“The images serve as portals to go into space,” says astronomer and artist José Francisco Salgado. He earned LSA graduate degrees in astronomy (M.S. 1994, Ph.D. 2000), and since then has launched himself into a career of science outreach and art.
“In astronomy, the richness of visual material is very high,” he says. “There’s so much content in a single photograph.”
Salgado learned the power of his photos while teaching classrooms full of nontraditional students. “I was teaching astronomy to full-time working adults who were getting degrees in business, and they were required to take astronomy as an elective,” he explains. He noticed that when he showed the students photographs from his trips, they’d stay awake and pay attention, so he started describing in his classes the sights he’d seen while traveling for research. The textbook chapters, with their abstract lists of cosmic objects, became much more real when he talked to people about his own experiences.
He’d punctuate the syllabus with photos from his trips to observatories around the world, including Chile, South Africa, and Antarctica. Students would say, “Wait a minute—you were there last week, and you took this photograph? Tell me about it!”
This breakthrough in teaching led Salgado to create a nonprofit organization that uses the arts to communicate science. He named it KV 265, after the catalog number for the Mozart piano variations used in “Twinkle, Twinkle, Little Star.”
Working at the Adler Planetarium in Chicago, Salgado produced his first video project. The Chicago Sinfionetta had approached him to collaborate on a visual backdrop to accompany their performance of Gustav Holst’s famous orchestral suite, The Planets. They probably were expecting a slideshow, Salgado says, to go along with a bullet-point lecture about astronomy to preface the music.
What they got instead was an elaborate video that incorporated archival diagrams showing an early—and in parts, incorrect—understanding of the solar system, paired with equally striking contemporary satellite images of the planets. Salgado spent six months making it. His film production style, he says, “gives you the illusion that the music is the soundtrack to the film.”
How to Shine
“When I was a kid, I knew that I had artistic inclinations, but I was looking for the right medium to express myself,” Salgado says. A “huge music geek,” he played bass guitar in a rock band, wrote songs and poetry, and tried out graphic design as he was growing up. “I think I found my voice by making films.” He also loved outer space.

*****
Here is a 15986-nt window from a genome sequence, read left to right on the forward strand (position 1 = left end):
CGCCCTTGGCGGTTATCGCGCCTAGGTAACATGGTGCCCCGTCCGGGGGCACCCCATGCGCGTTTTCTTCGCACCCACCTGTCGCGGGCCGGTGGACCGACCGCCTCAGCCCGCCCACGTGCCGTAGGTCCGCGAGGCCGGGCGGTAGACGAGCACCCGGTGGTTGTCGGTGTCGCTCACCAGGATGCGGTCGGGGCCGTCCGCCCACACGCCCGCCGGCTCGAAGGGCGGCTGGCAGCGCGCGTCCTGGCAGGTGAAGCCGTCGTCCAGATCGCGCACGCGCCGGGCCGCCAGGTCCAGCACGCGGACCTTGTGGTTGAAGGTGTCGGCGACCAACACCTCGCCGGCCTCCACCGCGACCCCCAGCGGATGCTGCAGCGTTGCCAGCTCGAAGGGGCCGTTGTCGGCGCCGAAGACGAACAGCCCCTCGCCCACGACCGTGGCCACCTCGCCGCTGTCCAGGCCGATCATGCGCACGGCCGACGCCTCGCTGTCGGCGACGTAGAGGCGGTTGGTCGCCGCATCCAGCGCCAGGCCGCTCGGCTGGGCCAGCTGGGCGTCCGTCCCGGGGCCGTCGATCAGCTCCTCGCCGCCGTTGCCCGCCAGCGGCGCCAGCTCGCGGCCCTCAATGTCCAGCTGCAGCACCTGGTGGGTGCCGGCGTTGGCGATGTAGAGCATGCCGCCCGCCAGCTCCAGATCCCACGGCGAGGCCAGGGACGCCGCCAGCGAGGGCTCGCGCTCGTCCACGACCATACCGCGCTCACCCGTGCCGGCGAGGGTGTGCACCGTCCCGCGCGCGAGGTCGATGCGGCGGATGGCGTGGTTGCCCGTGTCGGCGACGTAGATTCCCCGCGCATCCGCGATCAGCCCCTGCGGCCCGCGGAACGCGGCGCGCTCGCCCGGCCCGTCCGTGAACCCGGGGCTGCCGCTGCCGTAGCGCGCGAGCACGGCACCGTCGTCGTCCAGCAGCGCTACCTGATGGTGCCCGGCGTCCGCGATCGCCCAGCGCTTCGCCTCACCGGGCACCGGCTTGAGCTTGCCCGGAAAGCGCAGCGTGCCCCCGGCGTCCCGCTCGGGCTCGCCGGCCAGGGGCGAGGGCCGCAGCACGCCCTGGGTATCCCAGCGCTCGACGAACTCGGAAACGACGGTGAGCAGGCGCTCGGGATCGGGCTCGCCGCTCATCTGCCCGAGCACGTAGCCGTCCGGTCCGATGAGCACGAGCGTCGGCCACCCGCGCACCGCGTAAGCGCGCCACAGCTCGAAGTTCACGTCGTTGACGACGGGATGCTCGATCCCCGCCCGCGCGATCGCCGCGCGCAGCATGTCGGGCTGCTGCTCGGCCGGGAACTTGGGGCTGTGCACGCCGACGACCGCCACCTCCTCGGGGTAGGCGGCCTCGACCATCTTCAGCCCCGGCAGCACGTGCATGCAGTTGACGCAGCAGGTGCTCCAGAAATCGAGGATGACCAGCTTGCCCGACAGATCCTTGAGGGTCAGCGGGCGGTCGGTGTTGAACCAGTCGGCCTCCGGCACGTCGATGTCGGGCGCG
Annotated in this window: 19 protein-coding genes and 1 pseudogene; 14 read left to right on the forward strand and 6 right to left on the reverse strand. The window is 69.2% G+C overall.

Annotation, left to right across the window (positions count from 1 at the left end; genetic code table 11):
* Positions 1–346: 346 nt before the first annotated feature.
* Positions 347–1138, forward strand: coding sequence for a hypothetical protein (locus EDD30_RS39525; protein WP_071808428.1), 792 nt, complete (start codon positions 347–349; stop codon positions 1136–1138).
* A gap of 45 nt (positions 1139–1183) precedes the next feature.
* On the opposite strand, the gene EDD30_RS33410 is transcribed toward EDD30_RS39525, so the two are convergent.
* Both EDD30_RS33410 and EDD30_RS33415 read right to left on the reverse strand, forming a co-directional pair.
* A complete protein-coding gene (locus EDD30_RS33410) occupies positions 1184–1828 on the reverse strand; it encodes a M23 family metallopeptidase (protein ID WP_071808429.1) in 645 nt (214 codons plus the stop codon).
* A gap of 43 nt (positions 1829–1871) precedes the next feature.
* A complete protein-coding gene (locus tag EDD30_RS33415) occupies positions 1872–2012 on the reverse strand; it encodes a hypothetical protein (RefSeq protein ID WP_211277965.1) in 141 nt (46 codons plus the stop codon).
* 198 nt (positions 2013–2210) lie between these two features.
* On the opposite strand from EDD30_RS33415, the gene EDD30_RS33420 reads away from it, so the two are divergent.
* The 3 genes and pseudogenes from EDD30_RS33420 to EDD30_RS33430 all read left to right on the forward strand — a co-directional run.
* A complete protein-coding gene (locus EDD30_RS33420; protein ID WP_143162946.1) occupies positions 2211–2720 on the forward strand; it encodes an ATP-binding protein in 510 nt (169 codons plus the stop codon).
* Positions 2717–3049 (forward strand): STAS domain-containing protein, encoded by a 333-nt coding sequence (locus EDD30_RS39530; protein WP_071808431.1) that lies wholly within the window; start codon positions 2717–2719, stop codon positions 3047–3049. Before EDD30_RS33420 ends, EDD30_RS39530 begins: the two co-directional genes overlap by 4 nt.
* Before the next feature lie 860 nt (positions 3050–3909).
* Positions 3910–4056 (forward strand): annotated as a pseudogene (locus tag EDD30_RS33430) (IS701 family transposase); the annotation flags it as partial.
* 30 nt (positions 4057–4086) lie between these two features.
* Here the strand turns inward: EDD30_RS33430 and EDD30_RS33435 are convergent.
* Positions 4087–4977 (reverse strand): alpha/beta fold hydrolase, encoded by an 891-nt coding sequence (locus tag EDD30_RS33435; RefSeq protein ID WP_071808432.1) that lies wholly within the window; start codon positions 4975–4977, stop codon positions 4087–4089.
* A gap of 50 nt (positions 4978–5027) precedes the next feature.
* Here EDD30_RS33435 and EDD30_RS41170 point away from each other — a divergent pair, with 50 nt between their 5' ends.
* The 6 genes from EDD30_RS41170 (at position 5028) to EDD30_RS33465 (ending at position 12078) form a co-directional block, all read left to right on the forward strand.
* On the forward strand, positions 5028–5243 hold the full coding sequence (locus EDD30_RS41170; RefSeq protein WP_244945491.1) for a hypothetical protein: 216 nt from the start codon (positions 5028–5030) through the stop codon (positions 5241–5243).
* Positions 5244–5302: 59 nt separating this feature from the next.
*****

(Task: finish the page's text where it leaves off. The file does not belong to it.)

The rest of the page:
In LSA, he found outlets to meld his interests in art and science. “Back in the ’90s, we had a project called ‘Image of the Month,’ where we would produce a leaflet of research done in the astronomy and physics departments,” Salgado remembers. The leaflets were printed in color and sent to hundreds of science classrooms in Michigan. “The idea was that teachers could share them with their classes and say, ‘This is research done at the University of Michigan. Let’s see which image they’re featuring. This is something that perhaps you could do.’”
After graduating, Salgado brought that idea to the Adler Planetarium, where he combined education, public outreach, and astronomy research. School funding shortages, especially for arts courses, and lagging science scores in the United States inspired Salgado to develop a school program in Chicago that taught kids about the physics of sounds and music. He earned an Emmy Award nomination for an astronomy television show he hosted on Univision called Nuestra Galaxia. He has presented “Science & Symphony” concerts more than 130 times in 15 different countries, along with Antarctica. And he’s worked with 1980s pop star Tom Bailey, famous for his band the Thompson Twins, setting films to Bailey’s original music and organizing performances across the country.
Salgado’s most recent project through KV 265 is a series of films about Aurora Borealis, those dazzling collisions between sun flares and the Earth’s magnetism known to most as the northern lights. Twice a year, Salgado goes to Yellowknife, Canada, to capture an unobstructed, photogenic view of the swirling colors in the sky. He already has produced a few films about the northern lights set to symphony music. “I’m running out of excuses to come to Yellowknife,” Salgado says, “so I’ve started offering tours there.” The tours Salgado leads are another way for him to spread his excitement and passion for astronomy, along with lessons in photography. “Creativity not only drives art—it drives science, as well,” he says. “You have to think creatively to solve a problem or explain something in nature.
“We’re a society that depends so much on science and technology, yet we don’t always understand it,” Salgado says. “In some parts of society, people mistrust science, even though they rely on it on a daily basis.” One solution to this disconnect, he’s convinced, is using music and film as non-intimidating ways to bring science to new audiences.
“Pardon the pun, but astronomy is universal. The sky is available to everyone,” says Salgado. “You can enjoy the night sky without knowing a single thing about what the heck is going on up there. You can see the northern lights and enjoy them without understanding the physics. That’s what most people do—they’re watching in awe.”
But it doesn’t have to stop there, he says. Using his camera as both a scientific instrument and an artistic tool, Salgado wants the stunning images he collects to stick with people. “This is hopefully the inspiration for you to actually learn more about what you’ve seen. There’s additional beauty in being able to understand and explain nature.”
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